In fall 2002 Michelle Moonhyung Lee and other Asian American women at Northwestern were looking for an organization that reflected their viewpoints.
They found none. So they decided to start one themselves.
Their efforts resulted in the creation of an NU chapter of Kappa Phi Lambda, NU’s only Asian-American interest sorority. There is one other Asian-American interest fraternity
on campus — Lambda Phi Epsilon.
“Our charter class saw a really dire need for an organization that represented Asian-American women,” said Lee, a Communication senior and president of Kappa Phi Lambda.
To establish themselves on campus, Lee and others went looking for a fitting national sorority.
“We decided that Kappa Phi Lambda was the best fit for the personality of the school,” said Sarah Yun, a Weinberg senior and Kappa Phi Lambda’s chapter liaison.
The national organization, which describes itself as an “Asian interest sorority,” was receptive to the idea. “At the time, they hadn’t expanded past the East Coast,” Yun said.
Established in 1995, Kappa Phi Lambda was a comparatively young organization, and the NU chapter represented the farthest it has expanded from its New York headquarters since its inception.
“We had a great time getting established,” Lee said. Soon the sorority was attending and sponsoring community service events around the Chicago area.
A common misconception about Kappa Phi Lambda is that it only accepts members of Asian descent. Although all of Kappa Phi Lambda’s NU members are so far of Asian descent, Lee and Yun both emphasized that Kappa Phi Lambda is a non-exclusive sorority
Kappa Phi Lambda’s small size has been a slight handicap in the quest for recognition. From a founding class of five members, Kappa Phi Lambda has expanded to a class of 19 women in 2005.
Still, this lags behind many of the traditional Greek chapters at NU.
“It’s been difficult to make our presence known,” Yun said. “As one of the founders, I’ve seen the difference. People notice who we are now, and we’ve been involved in a lot of co-sponsorship opportunities with other Greek organizations.”
“It’s so easy to say that it’s an Asian sorority,” Lee said. “Any girl that’s interested in spreading awareness of Asian culture is welcome to join.”
Yun said that part of establishing a chapter at NU was the realization that they needed to branch out to mainstream Greek organizations.
Members of Kappa Phi Lambda have participated in all-Greek leadership retreats, held socials with NU fraternities and co-sponsored events with sororities such as Delta Delta Delta and Kappa Sigma Theta.
“It’s been a journey,” said Yun. “Slowly but surely, we’re making our presence known.”
Lambda Phi Epsilon
Lambda Phi Epsilon, NU’s Asian interest fraternity, prides itself on creating bonds so members feel like family.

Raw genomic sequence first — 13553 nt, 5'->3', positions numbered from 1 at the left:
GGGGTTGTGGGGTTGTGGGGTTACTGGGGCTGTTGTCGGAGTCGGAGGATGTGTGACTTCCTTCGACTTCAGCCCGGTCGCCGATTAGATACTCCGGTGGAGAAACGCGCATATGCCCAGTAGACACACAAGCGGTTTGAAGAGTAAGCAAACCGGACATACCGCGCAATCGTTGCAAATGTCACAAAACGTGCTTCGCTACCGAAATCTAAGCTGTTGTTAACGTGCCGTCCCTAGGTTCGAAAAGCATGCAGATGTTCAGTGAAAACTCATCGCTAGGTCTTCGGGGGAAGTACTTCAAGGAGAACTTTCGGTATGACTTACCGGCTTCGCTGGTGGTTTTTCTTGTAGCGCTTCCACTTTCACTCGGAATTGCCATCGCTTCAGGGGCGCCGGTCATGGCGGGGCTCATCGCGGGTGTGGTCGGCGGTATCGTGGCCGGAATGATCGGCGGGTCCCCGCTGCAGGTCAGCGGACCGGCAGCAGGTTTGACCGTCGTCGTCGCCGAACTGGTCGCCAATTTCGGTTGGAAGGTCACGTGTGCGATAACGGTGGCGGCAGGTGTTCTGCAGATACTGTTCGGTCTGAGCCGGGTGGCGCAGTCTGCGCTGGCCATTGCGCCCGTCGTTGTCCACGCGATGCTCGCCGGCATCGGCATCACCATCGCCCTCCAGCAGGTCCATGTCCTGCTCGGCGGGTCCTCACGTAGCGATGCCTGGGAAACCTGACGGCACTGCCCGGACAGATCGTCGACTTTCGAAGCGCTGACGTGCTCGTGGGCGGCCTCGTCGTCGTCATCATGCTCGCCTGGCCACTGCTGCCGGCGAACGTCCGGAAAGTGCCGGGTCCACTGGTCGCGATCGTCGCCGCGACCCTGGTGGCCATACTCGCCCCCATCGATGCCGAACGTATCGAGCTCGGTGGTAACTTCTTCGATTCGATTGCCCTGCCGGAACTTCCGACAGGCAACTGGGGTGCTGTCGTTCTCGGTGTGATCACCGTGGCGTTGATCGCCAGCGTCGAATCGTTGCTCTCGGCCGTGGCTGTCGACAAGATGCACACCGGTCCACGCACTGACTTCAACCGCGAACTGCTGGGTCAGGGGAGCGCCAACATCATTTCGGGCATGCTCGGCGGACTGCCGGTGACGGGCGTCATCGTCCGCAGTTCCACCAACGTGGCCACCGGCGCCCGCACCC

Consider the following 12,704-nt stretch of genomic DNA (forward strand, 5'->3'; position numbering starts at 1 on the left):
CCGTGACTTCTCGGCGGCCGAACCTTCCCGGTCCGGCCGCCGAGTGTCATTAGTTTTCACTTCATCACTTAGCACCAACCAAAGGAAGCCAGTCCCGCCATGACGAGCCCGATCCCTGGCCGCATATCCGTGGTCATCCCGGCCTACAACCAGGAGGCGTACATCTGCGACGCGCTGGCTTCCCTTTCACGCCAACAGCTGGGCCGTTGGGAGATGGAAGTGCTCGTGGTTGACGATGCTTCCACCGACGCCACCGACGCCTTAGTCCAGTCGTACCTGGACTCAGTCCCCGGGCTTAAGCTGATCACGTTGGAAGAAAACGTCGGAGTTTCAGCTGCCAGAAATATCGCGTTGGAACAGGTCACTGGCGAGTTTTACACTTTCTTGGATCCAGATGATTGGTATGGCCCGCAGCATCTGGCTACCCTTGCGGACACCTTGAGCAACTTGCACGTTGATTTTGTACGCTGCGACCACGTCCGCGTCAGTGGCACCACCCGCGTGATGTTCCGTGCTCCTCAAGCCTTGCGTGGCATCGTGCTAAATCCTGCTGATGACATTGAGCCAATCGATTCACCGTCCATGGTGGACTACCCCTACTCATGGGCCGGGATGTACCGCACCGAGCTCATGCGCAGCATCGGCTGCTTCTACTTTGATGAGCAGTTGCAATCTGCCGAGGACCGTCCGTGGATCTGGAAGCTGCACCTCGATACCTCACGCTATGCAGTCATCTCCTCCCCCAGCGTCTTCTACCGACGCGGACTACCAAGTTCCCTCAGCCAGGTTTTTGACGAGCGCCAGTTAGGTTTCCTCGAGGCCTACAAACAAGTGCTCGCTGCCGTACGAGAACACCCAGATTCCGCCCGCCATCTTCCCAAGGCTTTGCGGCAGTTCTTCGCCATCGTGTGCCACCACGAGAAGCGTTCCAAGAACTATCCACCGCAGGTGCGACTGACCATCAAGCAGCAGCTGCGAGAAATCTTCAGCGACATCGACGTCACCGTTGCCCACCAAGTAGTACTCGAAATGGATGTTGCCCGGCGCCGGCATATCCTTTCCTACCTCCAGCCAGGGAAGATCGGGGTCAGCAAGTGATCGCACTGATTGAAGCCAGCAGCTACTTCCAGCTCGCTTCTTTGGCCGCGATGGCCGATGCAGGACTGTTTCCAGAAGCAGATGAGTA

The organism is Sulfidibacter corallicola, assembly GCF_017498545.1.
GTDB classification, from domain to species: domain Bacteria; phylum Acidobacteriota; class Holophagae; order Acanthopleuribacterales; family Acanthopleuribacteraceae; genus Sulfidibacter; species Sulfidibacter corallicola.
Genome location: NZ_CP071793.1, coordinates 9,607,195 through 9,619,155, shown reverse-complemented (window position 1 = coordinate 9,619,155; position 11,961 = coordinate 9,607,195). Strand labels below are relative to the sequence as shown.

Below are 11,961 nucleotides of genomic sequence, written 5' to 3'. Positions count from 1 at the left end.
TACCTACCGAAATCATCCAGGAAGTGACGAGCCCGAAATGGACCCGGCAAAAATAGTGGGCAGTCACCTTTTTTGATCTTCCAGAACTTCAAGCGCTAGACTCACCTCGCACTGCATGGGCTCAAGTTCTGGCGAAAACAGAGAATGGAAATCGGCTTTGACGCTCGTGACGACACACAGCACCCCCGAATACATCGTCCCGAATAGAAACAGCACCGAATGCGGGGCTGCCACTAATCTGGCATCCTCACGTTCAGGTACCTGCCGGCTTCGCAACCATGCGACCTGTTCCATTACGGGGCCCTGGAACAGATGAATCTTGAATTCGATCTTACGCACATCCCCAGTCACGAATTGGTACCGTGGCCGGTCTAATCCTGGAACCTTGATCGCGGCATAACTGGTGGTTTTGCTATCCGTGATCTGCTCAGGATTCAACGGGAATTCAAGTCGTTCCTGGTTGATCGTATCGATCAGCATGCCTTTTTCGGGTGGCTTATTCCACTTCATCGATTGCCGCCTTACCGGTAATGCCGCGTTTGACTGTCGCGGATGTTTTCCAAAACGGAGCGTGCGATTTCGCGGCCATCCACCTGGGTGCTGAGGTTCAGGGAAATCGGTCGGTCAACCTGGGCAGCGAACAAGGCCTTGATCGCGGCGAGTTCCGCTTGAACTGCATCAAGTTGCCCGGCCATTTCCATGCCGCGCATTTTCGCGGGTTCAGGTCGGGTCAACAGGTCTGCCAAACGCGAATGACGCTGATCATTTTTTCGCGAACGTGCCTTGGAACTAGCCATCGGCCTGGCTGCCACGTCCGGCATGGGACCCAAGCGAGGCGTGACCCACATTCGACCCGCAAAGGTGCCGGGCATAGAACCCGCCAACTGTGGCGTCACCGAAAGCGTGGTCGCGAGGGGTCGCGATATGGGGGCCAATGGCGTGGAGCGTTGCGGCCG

“What distinguishes us from any other fraternity is how much we really truly look at ourselves as a family and actually brothers,” said Education senior Roland Ho, president of Lambda Phi Epsilon.
“Usually classes can range from two to even nine brothers. It’s pretty rare to have a class in the double digits,” he said.
Through these small numbers, members of the fraternity get to know little details about each other, Ho said.
Ho, who is from San Francisco, joined the fraternity his freshman year after visiting a chapter at the University of California, Berkeley, where he said members created “strong academic leaders and strong social leaders.”
According to members, NU’s chapter of the fraternity has two members who are not Asian. This year’s pledge class includes six members who joined Winter Quarter, bringing the total members of the fraternity to 28.
“The guys were really nice,” said Weinberg freshman Andrew Nam, a member of Lambda Phi Epsilon who pledged Winter Quarter. “They seemed like they were a lot tighter and seemed a lot stronger than (people) in other areas.”
The fraternity recently sponsored a minority bone marrow blood drive at NU after a member at another chapter was diagnosed with leukemia.
They also spend time mentoring the Asian-American community and co-sponsor events with other Asian groups on campus.
“We don’t actually pick who we like and who we don’t like,” said Weinberg senior Brian Park, treasurer of Lambda Phi Epsilon. “We give everyone a chance to prove themselves as brothers. That’s why our fraternity is so diverse. Anybody, if they’re like us or not, can prove to be strong brothers.”
Reflecting on his experience in the fraternity since his freshman year, Park said the organization has proven to him that bonds are not easily broken.
“I just wanted to be part of the organization just because I saw how close all the brothers were,” Park said.
“They seemed to go to the ends of earth for each other.”